Thursday, September 6, 2012

Homemade Yogurt, Part Two

Last winter, I started making my own yogurt. I love yogurt, but my daughter also loves it and those four packs of YoBaby yogurt are $2.69. That's nuts, especially because all you need to make your own yogurt is some milk, and a little bit of yogurt to get the cultures started. I started using a method I previously posted, but it only worked twice for me and after those two times I ended up with three or four epic fails. I don't know what I did wrong because I followed the recipe exactly, but I can't begin to tell you how frustrating it is to wait 8+ hours for yogurt to process, and it doesn't turn out. Let me just say it's a sad, sad day.

So, I tried another recipe using a cooler, and that one was "ok". I didn't love the finished product. So, I went off to Pinterest to find another recipe. I've heard of people having great success using a crock pot, but I'm picky in the way that I like to make my yogurt in jars instead of in a big pot. Less mess, and seems easier in my opinion. Then I came across a recipe for thick and creamy yogurt from Homeland Renaissance. It looked simple and it was a method for processing yogurt in jars. So I tried it this weekend, and after 6 hours of processing, I've got my yogurt mojo back, and that makes me very happy!

A few things I thought you might like to know about my yogurt making. I bought a 12 pack of 4oz canning jars for our yogurt. It's about the same size as the YoBaby yogurts, and it's a great size for a grab-and-go snack. My batch of yogurt makes 12 4oz jars, and two 16oz jars. You can use any size jar you like, I just really loved the idea of individual servings, and not having to scoop yogurt out of a jar everyday. Another great thing about this new recipe is that you sterilize your jars in the oven, you don't have to deal with boiling water, which can be messy and painful ;) You can also use other extracts in your yogurt. Lemon, orange,coconut, raspberry or almond would all be delicious! You can also leave the sweetener and extracts out of your yogurt if you'd prefer plain yogurt. Also, 6 hours is the minimum that Heartland Renaissance gives for the yogurt to "process". The longer you let it go, the tangier it gets. I might let mine go another hour or two on the next batch.

Now, here's the fun part. My batch of yogurt makes the equivalent of 5 packs YoBaby yogurts, which would cost me $13.45 if I bought them at the store. But my batch of yogurt cost $2.50, and that's using organic milk. I didn't calculate the vanilla or sweetener because that's stuff I always have on hand anyway. That's a substantial savings, and I can feel good knowing exactly what's in the yogurt.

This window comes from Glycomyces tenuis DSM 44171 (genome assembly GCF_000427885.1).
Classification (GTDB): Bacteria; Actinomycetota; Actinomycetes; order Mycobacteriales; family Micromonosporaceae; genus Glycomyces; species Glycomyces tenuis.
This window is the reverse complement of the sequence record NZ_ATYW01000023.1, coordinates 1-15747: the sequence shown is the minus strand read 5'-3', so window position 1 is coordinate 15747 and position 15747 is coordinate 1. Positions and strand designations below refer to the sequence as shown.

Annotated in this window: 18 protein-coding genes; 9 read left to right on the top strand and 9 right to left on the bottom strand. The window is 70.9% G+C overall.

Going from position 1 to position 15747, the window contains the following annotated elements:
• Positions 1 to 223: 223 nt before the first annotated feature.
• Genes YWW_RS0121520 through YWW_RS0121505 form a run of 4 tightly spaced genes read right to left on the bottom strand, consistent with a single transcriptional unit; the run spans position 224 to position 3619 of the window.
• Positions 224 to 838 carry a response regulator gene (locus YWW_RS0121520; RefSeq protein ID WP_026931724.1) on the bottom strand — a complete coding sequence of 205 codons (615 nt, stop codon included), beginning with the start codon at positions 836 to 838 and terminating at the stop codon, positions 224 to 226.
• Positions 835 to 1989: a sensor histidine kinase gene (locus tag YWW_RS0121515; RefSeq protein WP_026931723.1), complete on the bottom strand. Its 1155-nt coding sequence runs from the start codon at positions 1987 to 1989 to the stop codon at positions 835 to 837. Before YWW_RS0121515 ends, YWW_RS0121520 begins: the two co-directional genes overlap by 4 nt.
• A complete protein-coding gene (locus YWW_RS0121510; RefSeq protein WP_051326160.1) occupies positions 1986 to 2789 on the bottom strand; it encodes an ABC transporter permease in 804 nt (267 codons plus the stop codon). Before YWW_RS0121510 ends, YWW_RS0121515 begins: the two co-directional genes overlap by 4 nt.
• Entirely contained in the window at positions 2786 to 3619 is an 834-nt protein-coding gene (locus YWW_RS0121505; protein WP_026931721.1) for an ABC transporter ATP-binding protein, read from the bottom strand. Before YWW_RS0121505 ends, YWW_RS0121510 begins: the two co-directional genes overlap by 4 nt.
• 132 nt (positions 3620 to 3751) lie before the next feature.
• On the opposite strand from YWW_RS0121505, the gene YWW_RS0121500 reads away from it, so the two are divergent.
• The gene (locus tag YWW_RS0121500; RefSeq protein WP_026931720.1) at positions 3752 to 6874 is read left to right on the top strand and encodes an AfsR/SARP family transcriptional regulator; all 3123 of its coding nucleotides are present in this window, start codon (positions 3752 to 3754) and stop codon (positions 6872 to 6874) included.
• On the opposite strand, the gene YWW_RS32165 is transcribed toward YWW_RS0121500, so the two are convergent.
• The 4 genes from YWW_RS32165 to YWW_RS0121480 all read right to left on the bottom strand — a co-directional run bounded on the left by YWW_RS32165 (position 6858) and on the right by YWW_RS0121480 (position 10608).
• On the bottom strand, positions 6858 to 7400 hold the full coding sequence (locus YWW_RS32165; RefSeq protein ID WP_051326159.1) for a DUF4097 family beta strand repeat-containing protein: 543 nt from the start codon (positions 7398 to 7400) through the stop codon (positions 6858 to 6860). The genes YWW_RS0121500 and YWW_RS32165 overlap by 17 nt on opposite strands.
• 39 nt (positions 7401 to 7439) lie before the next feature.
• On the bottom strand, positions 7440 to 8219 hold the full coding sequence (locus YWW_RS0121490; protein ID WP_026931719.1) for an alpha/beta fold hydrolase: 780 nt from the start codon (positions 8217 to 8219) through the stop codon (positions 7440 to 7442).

Alright, hopefully I've given you some inspiration to try your hand at yogurt making. It's easy, delicious and costs pennies compared to the store-bought stuff!

Homemade Yogurt, adapted from Homeland Renaissance and Trina Holden at All That Is Good

Half Gallon (8 cups) Milk, I make mine with organic whole milk
1/2 cup maple syrup, honey, or sweetener of choice (for sweet yogurt)
1T vanilla extract (for vanilla yogurt)
1/4 cup Yogurt Culture (The yogurt culture is simply a little bit of previously made yogurt, or purchased yogurt with live and active cultures. Whole milk yogurt is my choice)

A large pot
A Candy Thermometer
A small-ish bowl and spoon
Glass Jars to hold the yogurt
A funnel or large pitcher
Dish Towels or two to wrap around the jars

1. Pour milk, sweetener and vanilla (if using) into your pot and affix candy thermometer to the side of the pot. Turn heat on medium.

2.  Place jars in the oven (I place my jars on my baking stone) and turn oven to 200 degrees. As long as the oven stays on for 30 minutes at least, the jars will be sterilized from this process.

3.  Place your yogurt culture into the bowl and allow it to warm to room temperature while your milk heats.

4.  Allow milk to gradually heat until it reaches 180 degrees Fahrenheit. This normally takes about half an hour. Once it reaches 180 degrees, turn off from heat but do not remove from burner.

5.  Turn off oven. Do not open doors or remove jars.

6.  Allow milk to gradually reduce in heat until it reaches 110 degrees Fahrenheit (normally takes about half an hour). Discard any film that has formed on top, then remove a  cup or two of the warm milk to the bowl with the yogurt culture and whisk briskly with a spoon or fork until well-combined and there are no lumps. Return milk and yogurt culture to the pot and stir into the remaining warm milk.

7.  Remove jars from the oven and, using the funnel, pour the cultured milk into the jars before returning them to the oven. Wrap a thick dish towel around each jar and leave, uncapped in the closed, warm oven for 6 to 8 hours. Do not disturb the jars.

That’s it! After 6 to 8 hours, remove jars from oven, check to make sure they’ve set, cap and place in your fridge! I’ve also forgotten the yogurt in the oven overnight, effectively making almost 24-hour yogurt, with no ill effects. But six hours is normally my goal.

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